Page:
A mixed bag of potential consequences detailed in the preliminary Environmental Impact Report for Tajiguas landfill has prompted some local conservationists to talk trash of the proposed 54-percent expansion.
The landfill, which the county began operating in 1967, is located about 26 miles west of the city of Santa Barbara, off Highway 101 on the north Gaviota coast. Presently, it is permitted to receive approximately 1,500 tons of nonhazardous, solid garbage per day. However, due to the county’s growing population, Tajiguas has only five years left worth of capacity. The expansion aims to add 4.9 million tons of solid waste to the current 9.1 million-ton capacity or 15 years of capacity beyond the remaining five.
The draft version of the EIR outlines effects of the expansion on the groundwater, plant and animal life and on land stability. Public input will be included in the EIR’s final draft, which will be released in spring of 2002, at which time the Santa Barbara County Board of Supervisors will make a final decision about the expansion.
At a public meeting held last Monday in Goleta, locals shared their concerns about the proposed expansion. Gaviota Coastal Conservancy member Bob Hazard said he was concerned about water in close proximity to the garbage and the effects of the landfill on the groundwater.
“A lot of us know there’s water under the landfill. The question’s been asked, where the water comes from,” he said. “Fifty-to-100-foot trenches dug around the landfill have becomes full of water. I don’t think it takes a rocket scientist to figure out that the landfill is full of water. It’s not so much trash with some water in it as water with some trash. It’s an earthen dam acting as a trash-water aquifer.”
Tajiguas Site Supervisor Dean Mahon said the proposed expansion, which stretches from the eastern to the northern sections of the landfill, is removed from the nearest major well, which stands to the west.
“Just from an operational standpoint, from working here for 20 years, I would say if we are not going in that direction, why would it affect the water supply?” he said.
The EIR stated action would be taken to minimize the impact on the groundwater.
“[Groundwater] impact will be minimized through continued implementation of ongoing procedures that include limiting the depth of excavation, maintenance and monitoring of the landfill gas and leachate collection and recovery system,” the report states.
Hazard said there are concerns that the expanded landfill would infringe upon areas inhabited by the endangered red-legged frog. The EIR recognized the threat to the frogs, stating they “could be predated by gulls and crows that are attracted to the landfill.”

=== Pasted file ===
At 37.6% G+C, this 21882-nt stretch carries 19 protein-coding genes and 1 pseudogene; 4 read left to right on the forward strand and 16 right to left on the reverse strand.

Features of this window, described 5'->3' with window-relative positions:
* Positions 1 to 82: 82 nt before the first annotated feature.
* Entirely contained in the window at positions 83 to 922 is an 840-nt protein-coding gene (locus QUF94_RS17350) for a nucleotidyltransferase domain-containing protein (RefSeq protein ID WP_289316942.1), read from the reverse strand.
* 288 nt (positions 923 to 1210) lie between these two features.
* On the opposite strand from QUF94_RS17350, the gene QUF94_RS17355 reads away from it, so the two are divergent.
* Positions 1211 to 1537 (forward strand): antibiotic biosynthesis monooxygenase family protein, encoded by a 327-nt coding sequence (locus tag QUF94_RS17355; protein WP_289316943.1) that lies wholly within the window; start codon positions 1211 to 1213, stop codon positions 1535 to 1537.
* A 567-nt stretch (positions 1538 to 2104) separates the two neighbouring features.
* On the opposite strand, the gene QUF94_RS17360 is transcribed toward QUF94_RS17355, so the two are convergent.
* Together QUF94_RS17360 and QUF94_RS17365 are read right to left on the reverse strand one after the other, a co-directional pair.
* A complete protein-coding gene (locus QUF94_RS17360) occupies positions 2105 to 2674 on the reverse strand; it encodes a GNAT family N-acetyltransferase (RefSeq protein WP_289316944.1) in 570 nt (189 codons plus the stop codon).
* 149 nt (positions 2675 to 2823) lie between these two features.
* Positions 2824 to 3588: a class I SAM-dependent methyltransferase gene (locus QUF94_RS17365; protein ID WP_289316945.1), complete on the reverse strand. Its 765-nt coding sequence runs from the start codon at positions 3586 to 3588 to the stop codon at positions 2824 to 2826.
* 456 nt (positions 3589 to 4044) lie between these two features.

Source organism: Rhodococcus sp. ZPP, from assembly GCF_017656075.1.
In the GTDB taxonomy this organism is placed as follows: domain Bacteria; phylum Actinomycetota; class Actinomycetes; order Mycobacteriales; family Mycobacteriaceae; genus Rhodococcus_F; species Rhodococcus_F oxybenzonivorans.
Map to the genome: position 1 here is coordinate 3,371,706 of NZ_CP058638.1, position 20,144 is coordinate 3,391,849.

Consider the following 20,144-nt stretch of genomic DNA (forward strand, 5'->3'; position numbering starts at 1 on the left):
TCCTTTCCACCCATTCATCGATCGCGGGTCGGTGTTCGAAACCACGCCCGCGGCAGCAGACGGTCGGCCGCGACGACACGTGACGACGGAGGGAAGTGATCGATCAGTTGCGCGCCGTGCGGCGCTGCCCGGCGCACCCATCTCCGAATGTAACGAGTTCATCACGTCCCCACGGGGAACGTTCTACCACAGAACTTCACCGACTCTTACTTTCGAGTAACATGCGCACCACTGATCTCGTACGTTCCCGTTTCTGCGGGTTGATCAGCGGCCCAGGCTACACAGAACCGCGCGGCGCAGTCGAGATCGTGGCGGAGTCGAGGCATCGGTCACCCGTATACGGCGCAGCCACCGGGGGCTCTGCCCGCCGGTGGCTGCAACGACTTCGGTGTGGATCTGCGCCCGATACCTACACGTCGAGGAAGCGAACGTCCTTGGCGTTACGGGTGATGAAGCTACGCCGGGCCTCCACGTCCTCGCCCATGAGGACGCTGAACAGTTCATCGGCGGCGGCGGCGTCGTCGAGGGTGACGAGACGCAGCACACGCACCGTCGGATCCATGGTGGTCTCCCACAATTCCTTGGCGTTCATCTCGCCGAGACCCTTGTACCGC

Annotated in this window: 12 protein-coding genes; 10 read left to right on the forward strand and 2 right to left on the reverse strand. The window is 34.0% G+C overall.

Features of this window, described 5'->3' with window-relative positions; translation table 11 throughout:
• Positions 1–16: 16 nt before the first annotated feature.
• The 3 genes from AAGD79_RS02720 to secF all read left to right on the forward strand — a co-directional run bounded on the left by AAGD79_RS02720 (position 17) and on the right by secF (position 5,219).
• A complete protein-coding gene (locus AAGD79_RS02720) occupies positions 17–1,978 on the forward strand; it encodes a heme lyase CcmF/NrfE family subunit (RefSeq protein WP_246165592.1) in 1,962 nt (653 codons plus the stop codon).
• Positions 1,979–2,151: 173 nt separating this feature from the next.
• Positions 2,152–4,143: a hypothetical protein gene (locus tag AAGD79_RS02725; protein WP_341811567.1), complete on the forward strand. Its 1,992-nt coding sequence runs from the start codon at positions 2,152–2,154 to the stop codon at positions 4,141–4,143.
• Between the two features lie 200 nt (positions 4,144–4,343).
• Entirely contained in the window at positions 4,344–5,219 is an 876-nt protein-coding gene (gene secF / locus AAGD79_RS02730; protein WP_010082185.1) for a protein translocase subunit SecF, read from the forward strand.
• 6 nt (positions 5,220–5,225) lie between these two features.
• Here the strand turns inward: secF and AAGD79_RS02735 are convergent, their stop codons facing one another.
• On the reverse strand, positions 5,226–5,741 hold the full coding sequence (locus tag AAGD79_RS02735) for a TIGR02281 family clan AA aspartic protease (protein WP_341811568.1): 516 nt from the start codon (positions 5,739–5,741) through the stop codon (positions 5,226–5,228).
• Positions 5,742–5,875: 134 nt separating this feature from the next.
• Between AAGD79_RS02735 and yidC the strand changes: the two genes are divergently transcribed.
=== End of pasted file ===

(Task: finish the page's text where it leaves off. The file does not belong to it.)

At the meeting, Hazard also said he was concerned that the slope sliding and erosion would be dangerous in the event of an earthquake.
According to the EIR, an earthquake could lead to the failure of waste-fill slopes or landfill liner systems, which means there would be an overflow of trash.
Steven Johnson, speaking on behalf of the Biciu family, who own land beyond the Union Pacific Railroad tracks to the south of the landfill, said the draft EIR failed to extensively explore alternatives to the expansion. He said an out-of-county landfill could support Santa Barbara County’s needs for garbage storage for the next 200 years.
However, Assistant Project Manager Caroline Trindle said the EIR includes researched alternatives to the landfill expansion and that no reasonable alternatives were determined. She said the amount of pollution created by transporting the garbage elsewhere would offset the benefits of not expanding Tajiguas.
The expansion would cause an increase from an average of 137 trucks per day to 180 total trips to the landfill, the EIR stated. Due to this increase, the report recommends traffic regulation measures, such as signs and roadwork, to minimize traffic problems.
Public Works Integrated Waste representative Jackie Campbell and Project Manager Imelda Cragin both said public comment was valuable to those compiling the report.
“[It’s] about support or opposition,” Campbell said. “It’s about the public’s opportunity to comment. Period for comment was extended through Dec. 14 because of the extensive nature of the project.”
To comment, Santa Barbara County residents should contact the Public Works Solid Wastes and Utilities Division at 882-3600 on or before Dec. 14.